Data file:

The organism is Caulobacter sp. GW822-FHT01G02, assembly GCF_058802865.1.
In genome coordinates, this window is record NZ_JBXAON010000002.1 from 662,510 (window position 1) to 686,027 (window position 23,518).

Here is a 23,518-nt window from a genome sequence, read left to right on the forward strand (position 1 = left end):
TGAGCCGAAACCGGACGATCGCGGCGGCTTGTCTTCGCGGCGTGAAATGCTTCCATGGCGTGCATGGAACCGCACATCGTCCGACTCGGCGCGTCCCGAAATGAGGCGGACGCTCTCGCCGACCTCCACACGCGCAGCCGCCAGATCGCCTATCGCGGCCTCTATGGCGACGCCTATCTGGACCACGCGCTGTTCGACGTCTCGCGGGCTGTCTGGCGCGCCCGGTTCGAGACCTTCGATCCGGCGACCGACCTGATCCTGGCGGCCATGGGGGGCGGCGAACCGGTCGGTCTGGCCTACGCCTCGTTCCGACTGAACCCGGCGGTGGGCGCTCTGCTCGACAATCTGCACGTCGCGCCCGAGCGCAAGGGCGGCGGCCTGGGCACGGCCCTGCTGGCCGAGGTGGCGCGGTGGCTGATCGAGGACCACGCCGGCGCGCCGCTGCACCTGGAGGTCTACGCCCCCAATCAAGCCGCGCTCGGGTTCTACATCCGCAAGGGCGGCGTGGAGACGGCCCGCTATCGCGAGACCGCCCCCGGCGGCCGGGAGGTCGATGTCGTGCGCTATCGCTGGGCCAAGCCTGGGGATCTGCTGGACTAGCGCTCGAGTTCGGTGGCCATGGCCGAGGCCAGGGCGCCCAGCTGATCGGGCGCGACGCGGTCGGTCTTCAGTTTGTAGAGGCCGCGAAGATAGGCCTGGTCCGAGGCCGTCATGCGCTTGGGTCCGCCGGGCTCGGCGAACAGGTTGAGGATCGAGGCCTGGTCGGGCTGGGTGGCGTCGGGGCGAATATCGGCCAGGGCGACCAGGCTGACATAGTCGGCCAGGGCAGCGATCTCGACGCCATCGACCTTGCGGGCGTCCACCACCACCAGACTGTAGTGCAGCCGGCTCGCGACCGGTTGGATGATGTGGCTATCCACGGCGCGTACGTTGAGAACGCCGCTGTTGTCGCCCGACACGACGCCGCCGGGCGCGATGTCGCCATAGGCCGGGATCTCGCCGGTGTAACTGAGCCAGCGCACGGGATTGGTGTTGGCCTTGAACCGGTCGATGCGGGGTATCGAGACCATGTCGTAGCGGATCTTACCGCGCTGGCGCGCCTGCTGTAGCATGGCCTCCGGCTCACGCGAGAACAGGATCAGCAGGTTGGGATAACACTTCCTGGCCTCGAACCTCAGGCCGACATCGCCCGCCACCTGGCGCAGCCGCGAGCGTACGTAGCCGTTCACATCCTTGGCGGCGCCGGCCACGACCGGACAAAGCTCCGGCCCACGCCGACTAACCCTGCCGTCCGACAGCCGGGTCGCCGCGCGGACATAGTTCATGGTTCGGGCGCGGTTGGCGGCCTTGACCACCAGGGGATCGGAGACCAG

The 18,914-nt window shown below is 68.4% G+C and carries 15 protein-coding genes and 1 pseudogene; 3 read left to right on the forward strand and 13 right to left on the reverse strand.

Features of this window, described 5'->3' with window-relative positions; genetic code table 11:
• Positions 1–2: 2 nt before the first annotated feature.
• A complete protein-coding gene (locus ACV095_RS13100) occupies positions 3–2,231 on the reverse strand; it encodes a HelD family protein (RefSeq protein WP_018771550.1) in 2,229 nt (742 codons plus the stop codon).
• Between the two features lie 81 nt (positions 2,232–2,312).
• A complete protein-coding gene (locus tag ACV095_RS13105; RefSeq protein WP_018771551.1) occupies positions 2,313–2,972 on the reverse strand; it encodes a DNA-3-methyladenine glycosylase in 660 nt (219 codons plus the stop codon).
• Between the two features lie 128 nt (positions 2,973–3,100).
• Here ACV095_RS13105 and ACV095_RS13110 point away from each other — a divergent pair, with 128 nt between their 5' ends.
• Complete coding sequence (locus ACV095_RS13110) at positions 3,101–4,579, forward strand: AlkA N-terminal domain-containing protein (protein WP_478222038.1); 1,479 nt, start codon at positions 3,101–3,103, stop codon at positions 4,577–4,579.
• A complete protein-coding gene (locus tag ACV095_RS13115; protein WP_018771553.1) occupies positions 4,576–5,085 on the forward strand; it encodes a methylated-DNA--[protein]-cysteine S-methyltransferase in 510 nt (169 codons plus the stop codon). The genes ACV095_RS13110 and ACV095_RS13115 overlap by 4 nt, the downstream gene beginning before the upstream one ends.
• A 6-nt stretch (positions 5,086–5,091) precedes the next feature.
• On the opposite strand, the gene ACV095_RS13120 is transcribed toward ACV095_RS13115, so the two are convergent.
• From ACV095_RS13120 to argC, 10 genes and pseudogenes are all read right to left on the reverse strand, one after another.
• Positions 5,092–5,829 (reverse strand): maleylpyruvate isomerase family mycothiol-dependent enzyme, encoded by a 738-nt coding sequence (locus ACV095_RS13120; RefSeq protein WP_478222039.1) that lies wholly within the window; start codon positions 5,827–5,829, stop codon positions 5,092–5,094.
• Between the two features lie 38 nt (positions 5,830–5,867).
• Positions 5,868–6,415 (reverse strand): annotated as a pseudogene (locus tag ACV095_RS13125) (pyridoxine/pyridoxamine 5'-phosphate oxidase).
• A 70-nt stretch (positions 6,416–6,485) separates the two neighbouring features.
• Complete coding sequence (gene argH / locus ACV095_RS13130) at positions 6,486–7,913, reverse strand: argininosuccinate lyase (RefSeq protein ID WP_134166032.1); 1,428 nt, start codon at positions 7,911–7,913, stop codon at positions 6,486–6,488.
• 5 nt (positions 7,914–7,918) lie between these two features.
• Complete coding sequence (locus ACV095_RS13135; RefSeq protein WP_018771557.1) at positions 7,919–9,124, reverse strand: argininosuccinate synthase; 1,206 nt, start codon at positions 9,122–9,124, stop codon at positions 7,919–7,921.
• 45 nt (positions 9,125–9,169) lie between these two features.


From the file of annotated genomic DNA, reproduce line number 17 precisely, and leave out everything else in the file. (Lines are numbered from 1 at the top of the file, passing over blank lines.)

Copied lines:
• From ACV095_RS13120 to argC, 10 genes and pseudogenes are all read right to left on the reverse strand, one after another.